SEOUL (REUTERS) - North Korean senior official and former top nuclear envoy Kim Yong Chol accompanied leader Kim Jong Un to a Sunday art performance, state media KCNA said on Monday (June 3), signalling that the former spymaster is alive and remains a force in North Korea's power structure.
South Korean newspaper Chosun Ilbo reported last Friday that Mr Kim Yong Chol, Mr Kim Jong Un's right-hand man and the counterpart to United States Secretary of State Mike Pompeo before the failed Hanoi summit, had been sent to a labour and re-education camp in Jagang province near the Chinese border, citing an unidentified North Korea source.
Asked about the last US contact with Mr Kim Yong Chol and North Korea in general on Sunday, Mr Pompeo declined to answer, saying: "We conduct our negotiations in private."
During an amateur art performance by the wives of officers in the North Korean Army attended by Mr Kim Jong Un and his wife Ri Sol Ju on Sunday, Mr Kim Yong Chol was among "leading officials" who accompanied them, according to KCNA on Monday.
He was the 10th official named among 12 mentioned overall.
As Mr Kim Jong Un's point man for nuclear talks with the US, Mr Kim Yong Chol was apparently censured for the summit's collapse by being removed from a key party post, a South Korean lawmaker said in April.
He was pictured standing behind Mr Kim Jong Un in an official photo released from a session of North Korea's rubber-stamp legislature in April, but did not accompany the leader on his summit with Russian President Vladimir Putin later that month.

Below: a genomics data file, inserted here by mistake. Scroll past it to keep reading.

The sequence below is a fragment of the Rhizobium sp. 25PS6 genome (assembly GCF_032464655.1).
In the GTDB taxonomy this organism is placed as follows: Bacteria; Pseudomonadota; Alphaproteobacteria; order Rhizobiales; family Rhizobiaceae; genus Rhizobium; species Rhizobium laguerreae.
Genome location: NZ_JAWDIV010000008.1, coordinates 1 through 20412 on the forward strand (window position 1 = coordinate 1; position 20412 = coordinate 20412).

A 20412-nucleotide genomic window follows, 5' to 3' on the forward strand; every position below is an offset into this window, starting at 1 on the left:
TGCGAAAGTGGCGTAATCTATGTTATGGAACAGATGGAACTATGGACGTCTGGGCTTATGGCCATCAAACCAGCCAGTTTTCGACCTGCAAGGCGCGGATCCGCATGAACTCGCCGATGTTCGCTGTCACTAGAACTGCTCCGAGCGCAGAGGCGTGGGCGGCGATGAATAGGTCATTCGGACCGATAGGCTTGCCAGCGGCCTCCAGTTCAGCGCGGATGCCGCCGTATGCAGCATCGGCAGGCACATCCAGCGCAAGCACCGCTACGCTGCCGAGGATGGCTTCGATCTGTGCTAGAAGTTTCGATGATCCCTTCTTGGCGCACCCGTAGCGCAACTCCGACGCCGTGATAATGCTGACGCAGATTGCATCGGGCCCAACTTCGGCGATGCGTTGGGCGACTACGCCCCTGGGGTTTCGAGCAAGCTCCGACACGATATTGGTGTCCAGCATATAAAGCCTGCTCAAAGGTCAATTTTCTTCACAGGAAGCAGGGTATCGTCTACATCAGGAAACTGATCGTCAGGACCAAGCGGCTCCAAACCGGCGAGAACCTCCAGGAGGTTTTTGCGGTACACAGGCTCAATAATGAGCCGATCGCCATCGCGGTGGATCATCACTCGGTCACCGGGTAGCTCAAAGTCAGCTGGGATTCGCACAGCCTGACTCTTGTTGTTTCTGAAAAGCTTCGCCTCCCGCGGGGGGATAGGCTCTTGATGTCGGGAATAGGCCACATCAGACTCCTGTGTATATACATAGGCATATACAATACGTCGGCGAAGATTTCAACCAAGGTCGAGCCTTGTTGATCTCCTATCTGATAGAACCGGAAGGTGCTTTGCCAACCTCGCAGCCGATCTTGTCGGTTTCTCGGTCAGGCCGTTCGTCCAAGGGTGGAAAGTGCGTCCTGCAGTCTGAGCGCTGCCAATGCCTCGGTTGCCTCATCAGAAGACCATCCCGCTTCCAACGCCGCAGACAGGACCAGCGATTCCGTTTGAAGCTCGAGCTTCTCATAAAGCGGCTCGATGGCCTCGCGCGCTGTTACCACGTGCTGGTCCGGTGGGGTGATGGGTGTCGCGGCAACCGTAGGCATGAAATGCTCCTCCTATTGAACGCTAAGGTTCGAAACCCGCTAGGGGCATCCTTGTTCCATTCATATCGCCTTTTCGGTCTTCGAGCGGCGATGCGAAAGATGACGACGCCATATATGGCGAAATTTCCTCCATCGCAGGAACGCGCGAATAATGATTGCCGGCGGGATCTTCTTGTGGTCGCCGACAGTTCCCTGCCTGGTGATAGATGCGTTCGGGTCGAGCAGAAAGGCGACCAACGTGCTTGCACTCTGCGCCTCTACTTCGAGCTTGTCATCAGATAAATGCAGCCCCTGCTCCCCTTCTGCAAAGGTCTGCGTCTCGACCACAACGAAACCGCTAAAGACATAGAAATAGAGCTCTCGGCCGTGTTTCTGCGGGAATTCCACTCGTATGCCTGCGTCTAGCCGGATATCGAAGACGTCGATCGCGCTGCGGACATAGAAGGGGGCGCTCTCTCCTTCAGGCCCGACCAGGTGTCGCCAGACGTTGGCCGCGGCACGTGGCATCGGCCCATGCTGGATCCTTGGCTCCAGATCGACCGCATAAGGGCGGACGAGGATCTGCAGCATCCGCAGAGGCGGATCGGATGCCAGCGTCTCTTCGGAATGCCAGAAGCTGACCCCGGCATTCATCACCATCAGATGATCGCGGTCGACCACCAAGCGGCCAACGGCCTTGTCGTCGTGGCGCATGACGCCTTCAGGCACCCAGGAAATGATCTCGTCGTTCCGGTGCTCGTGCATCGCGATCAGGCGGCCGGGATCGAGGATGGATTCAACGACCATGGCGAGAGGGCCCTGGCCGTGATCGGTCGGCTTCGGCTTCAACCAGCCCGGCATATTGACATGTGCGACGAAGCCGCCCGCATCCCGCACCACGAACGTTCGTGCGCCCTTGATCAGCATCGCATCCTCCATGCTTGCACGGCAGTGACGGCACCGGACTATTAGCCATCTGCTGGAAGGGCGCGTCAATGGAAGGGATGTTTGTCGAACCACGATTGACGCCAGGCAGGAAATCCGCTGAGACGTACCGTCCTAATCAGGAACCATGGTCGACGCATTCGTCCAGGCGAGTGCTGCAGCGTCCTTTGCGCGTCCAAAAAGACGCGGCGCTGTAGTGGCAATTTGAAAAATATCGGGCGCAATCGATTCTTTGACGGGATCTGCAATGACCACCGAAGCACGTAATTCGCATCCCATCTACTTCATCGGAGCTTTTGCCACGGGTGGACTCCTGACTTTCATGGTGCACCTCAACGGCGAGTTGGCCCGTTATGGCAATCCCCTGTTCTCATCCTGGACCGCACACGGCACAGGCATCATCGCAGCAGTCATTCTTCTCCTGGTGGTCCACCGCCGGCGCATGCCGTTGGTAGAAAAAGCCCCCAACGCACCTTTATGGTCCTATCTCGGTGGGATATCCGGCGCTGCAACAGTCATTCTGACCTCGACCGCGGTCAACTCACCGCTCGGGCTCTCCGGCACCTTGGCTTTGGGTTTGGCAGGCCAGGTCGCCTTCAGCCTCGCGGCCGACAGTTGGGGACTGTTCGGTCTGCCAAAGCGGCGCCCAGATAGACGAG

"Kim Yong Chol appears to have been pushed back from power since the Hanoi summit," said Mr Shin Beom-chul, a senior fellow at the Asan Institute for Policy Studies in Seoul. "But exactly how much is something we’re not able to figure out."
The Chosun Ilbo story, which Reuters was unable to independently confirm, also said North Korea executed its working-level nuclear envoy to the US, Mr Kim Hyok Chol, as part of a purge of officials who steered negotiations for the collapsed summit in February.
"It’s very difficult to factually verify North Korean top leadership purges or removals," said Mr Hong Min, a senior researcher at the Korea Institute for National Unification. "It takes a long time because you need to check that they continually don’t appear in public, who took their position, who replaced who."
Officials who worked with Mr Kim Yong Chol have been out of the public eye since the summit, while seasoned diplomats who appeared to have been sidelined, including Vice-Foreign Minister Choe Son Hui, were seen returning to the spotlight.